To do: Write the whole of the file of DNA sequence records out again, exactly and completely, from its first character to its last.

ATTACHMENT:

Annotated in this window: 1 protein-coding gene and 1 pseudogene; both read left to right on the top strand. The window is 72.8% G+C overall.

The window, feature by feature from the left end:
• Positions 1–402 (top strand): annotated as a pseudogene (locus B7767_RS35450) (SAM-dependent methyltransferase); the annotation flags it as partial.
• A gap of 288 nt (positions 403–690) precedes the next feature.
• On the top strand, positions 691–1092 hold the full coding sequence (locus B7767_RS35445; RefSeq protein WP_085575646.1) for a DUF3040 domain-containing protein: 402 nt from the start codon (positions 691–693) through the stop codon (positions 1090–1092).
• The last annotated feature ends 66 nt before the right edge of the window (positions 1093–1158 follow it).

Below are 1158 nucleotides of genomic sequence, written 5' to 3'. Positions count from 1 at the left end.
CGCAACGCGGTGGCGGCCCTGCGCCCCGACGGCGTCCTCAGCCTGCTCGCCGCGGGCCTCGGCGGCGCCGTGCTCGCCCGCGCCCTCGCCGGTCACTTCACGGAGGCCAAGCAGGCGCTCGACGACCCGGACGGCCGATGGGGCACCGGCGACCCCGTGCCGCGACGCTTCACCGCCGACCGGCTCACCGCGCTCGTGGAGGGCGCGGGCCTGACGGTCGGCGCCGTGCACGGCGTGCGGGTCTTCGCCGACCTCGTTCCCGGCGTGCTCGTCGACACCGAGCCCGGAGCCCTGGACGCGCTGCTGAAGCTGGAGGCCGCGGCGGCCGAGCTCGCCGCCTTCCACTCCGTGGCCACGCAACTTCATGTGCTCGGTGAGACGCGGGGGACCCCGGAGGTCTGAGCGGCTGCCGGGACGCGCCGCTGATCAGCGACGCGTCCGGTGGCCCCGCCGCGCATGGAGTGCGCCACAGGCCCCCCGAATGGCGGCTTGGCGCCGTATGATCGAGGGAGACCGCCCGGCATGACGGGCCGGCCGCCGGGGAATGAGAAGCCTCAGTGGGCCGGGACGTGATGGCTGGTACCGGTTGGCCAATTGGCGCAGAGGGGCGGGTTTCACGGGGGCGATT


Annotated in this window: 1 protein-coding gene and 1 pseudogene; both read left to right on the top strand. The window is 72.8% G+C overall.

The window, feature by feature from the left end:
• Positions 1–402 (top strand): annotated as a pseudogene (locus B7767_RS35450) (SAM-dependent methyltransferase); the annotation flags it as partial.
• A gap of 288 nt (positions 403–690) precedes the next feature.
• On the top strand, positions 691–1092 hold the full coding sequence (locus B7767_RS35445; RefSeq protein WP_085575646.1) for a DUF3040 domain-containing protein: 402 nt from the start codon (positions 691–693) through the stop codon (positions 1090–1092).
• The last annotated feature ends 66 nt before the right edge of the window (positions 1093–1158 follow it).

Below are 1158 nucleotides of genomic sequence, written 5' to 3'. Positions count from 1 at the left end.
CGCAACGCGGTGGCGGCCCTGCGCCCCGACGGCGTCCTCAGCCTGCTCGCCGCGGGCCTCGGCGGCGCCGTGCTCGCCCGCGCCCTCGCCGGTCACTTCACGGAGGCCAAGCAGGCGCTCGACGACCCGGACGGCCGATGGGGCACCGGCGACCCCGTGCCGCGACGCTTCACCGCCGACCGGCTCACCGCGCTCGTGGAGGGCGCGGGCCTGACGGTCGGCGCCGTGCACGGCGTGCGGGTCTTCGCCGACCTCGTTCCCGGCGTGCTCGTCGACACCGAGCCCGGAGCCCTGGACGCGCTGCTGAAGCTGGAGGCCGCGGCGGCCGAGCTCGCCGCCTTCCACTCCGTGGCCACGCAACTTCATGTGCTCGGTGAGACGCGGGGGACCCCGGAGGTCTGAGCGGCTGCCGGGACGCGCCGCTGATCAGCGACGCGTCCGGTGGCCCCGCCGCGCATGGAGTGCGCCACAGGCCCCCCGAATGGCGGCTTGGCGCCGTATGATCGAGGGAGACCGCCCGGCATGACGGGCCGGCCGCCGGGGAATGAGAAGCCTCAGTGGGCCGGGACGTGATGGCTGGTACCGGTTGGCCAATTGGCGCAGAGGGGCGGGTTTCACGGGGGCGATT